Alumna Promoted to Vice President

MSU alumna Andrea Poole was promoted to Vice President at Martin Waymire, a public policy communications company located in Lansing, Michigan. Poole received both her Bachelor of Arts degree (English 2007) and her Master of Arts degree (Public Relations 2009) from Michigan State University. We recently caught up with Poole and asked about her new position, MSU experiences, and any advice she has for students.

Andrea Poole

What are the responsibilities of your new position?
In my current role as Vice President for Martin Waymire, I lead communication strategy and manage day-to-day projects for several of the firm’s major clients. I oversee social media strategy and paid digital media campaigns across all our clients, from large corporations to statewide associations. I manage hundreds of thousands of dollars in digital advertising spending for statewide and national campaigns, delivering results across all major digital platforms, including Facebook, Twitter, Instagram, and Google AdWords.

How did your MSU education help prepare you for your career? My time as an English major helped me strengthen my writing skills, which I’ve found to be invaluable in my professional career. Writing is one of those things that takes time and practice to perfect, and I’m grateful that my studies gave me the opportunity to learn and grow this skill. The PR master’s program helped me understand public relations theory and the research process, which has helped me to be a better practitioner overall.

Why did you choose to come to MSU?
I’m a born-and-raised Michigander, so when my dad’s job relocated our family to Colorado when I was in high school, it was a tough transition. I applied to Michigan State University and the University of Colorado – Boulder and chose the mitten over the mountains. I was accepted into MSU’s Honors College with a scholarship that put both schools around the same price, even though I was paying out-of-state tuition for MSU. It was tough being so far away from my family for a few years, but I’m very glad I made the move back to Michigan.

What should students take advantage of while they attend MSU?
Take classes outside your major. Not every course you take needs to apply directly to what you think you want to do for the rest of your life. One of my favorite classes at MSU was an introductory class on Greek mythology — not applicable at all to what I do every day, but I loved it.

Take classes that challenge you. I took a couple creative writing courses that I thought I’d nail, but it turned out I wasn’t a great creative writer. I could analyze novels or 18th century poetry all day, but when it came to telling my own stories, I was often left staring at a blank page. Those classes taught me how to choose words carefully and helped me tighten up my writing.

And no, it’s not all about classes. Take advantage of the hundreds of student groups on campus. Get involved in something that you’re doing because you love it, not just because it looks good on your resume.

Did you have any internships and/or study away or abroad programs that influenced your career and/or life?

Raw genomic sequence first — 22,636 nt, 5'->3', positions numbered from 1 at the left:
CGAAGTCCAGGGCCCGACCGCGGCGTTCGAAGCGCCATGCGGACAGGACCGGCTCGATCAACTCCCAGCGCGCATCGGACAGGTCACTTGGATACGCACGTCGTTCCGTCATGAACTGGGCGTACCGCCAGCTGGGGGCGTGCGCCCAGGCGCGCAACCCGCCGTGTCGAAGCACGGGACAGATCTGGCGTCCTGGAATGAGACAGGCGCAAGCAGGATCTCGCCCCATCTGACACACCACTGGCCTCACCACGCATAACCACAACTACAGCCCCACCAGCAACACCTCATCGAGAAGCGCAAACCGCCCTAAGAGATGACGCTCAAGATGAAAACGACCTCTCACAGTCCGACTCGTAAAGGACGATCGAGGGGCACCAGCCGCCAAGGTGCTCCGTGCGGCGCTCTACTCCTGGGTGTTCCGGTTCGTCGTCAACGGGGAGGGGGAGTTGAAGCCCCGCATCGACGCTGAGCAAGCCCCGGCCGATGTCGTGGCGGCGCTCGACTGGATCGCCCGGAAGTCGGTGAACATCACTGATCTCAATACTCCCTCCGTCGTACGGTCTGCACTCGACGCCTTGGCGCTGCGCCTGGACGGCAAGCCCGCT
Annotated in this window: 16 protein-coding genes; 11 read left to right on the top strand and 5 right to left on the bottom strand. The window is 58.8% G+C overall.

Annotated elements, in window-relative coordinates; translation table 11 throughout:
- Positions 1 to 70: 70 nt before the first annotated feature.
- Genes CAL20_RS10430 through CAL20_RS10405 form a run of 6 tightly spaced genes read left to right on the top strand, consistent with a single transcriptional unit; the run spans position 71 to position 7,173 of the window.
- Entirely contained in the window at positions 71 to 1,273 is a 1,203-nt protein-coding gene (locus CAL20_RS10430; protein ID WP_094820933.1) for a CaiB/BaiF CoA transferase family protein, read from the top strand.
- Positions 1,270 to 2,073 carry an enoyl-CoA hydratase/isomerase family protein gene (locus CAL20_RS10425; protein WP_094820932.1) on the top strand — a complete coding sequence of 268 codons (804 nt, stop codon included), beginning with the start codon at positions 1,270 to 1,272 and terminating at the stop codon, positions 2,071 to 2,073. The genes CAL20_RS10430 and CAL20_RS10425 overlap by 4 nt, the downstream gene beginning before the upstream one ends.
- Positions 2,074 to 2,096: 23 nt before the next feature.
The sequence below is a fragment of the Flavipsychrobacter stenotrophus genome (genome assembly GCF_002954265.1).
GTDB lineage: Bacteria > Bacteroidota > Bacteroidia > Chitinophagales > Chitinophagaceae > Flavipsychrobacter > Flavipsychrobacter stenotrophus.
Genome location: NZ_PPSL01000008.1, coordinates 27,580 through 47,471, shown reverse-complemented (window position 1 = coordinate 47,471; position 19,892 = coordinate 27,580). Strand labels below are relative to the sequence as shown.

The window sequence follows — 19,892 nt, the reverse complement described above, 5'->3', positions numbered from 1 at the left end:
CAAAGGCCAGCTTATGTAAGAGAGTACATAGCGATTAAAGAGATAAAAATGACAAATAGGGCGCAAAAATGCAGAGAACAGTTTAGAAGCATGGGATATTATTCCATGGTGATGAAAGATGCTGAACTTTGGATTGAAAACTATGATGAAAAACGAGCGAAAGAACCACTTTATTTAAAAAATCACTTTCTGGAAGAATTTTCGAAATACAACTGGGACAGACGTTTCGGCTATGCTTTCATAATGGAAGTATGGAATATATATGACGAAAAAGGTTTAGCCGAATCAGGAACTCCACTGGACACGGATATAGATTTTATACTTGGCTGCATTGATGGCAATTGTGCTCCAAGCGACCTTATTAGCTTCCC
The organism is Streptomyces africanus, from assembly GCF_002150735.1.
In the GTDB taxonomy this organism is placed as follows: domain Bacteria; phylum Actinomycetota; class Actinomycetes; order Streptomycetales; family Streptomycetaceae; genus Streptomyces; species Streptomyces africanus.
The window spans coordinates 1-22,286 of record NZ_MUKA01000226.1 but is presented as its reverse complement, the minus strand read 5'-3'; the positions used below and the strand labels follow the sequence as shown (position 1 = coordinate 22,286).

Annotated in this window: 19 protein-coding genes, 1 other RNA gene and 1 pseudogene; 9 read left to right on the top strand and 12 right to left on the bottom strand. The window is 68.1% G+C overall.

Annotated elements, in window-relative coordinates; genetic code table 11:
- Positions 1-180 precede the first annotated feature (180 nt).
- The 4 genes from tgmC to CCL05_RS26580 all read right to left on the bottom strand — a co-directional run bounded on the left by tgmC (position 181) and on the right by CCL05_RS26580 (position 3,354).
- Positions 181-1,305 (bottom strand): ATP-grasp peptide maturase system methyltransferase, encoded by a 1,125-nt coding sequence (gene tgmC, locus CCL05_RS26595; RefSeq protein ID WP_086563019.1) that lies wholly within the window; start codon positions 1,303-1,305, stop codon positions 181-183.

Outside of Martin Waymire, I work for Varsity Vocals, an organization that provides programming for high school and college a cappella groups. Our flagship tournament, the International Championship of Collegiate A Cappella (ICCA), is the same tournament featured in the movie Pitch Perfect.

I’ve been working with the organization for more than 10 years. When I was at Michigan State, I sang with an a cappella group that competed in the tournament. After graduating, I wanted to stay connected to music in some small way, so I asked the organizers of the tournament how I could help. At the time, the high school level of the tournament, the International Championship of High School A Cappella (ICHSA), was very small, holding only a few shows each year. I signed on to help grow the tournament.

Over the past few years, thanks in large part to the commercial success of Pitch PerfectThe Sing-Off, and Pentatonix, the tournament has grown exponentially. More than 200 high school groups are competing in the ICHSA this year at 30 events around the country. Even though it’s not my day job, I still manage the tournament and a team of regional producers who run each event. It never feels like an extra burden though, because it’s something I love.

Did you have any mentors at MSU that you would like to mention?
As a graduate student at MSU, I worked as an alumni relations coordinator at MSU’s College of Communication Arts & Sciences, where I organized and promoted alumni and donor initiatives, events and award programs at the college and university level. I worked closely with the dean’s office staff, including Janet Lillie, who at the time was the Associate Dean for Undergraduate Education (she is now the Assistant Vice President for Community Relations with MSU’s Governmental Affairs), and Cara Boeff, who was the college’s Director of Development. Both were wonderful mentors to me, and we’ve stayed in touch since I left the college.

What advice do you have for new graduates entering the workforce?

  1. Your network is gold. Show up, get involved, volunteer. The connections you make and grow will serve you throughout your career.
  2. Do good work, always. Don’t cut corners. Your work is the foundation of your reputation.
  3. You may feel like you don’t know anything, but you bring a unique perspective to the work environment. Be adventurous — suggest the crazy idea. But be ready to compromise.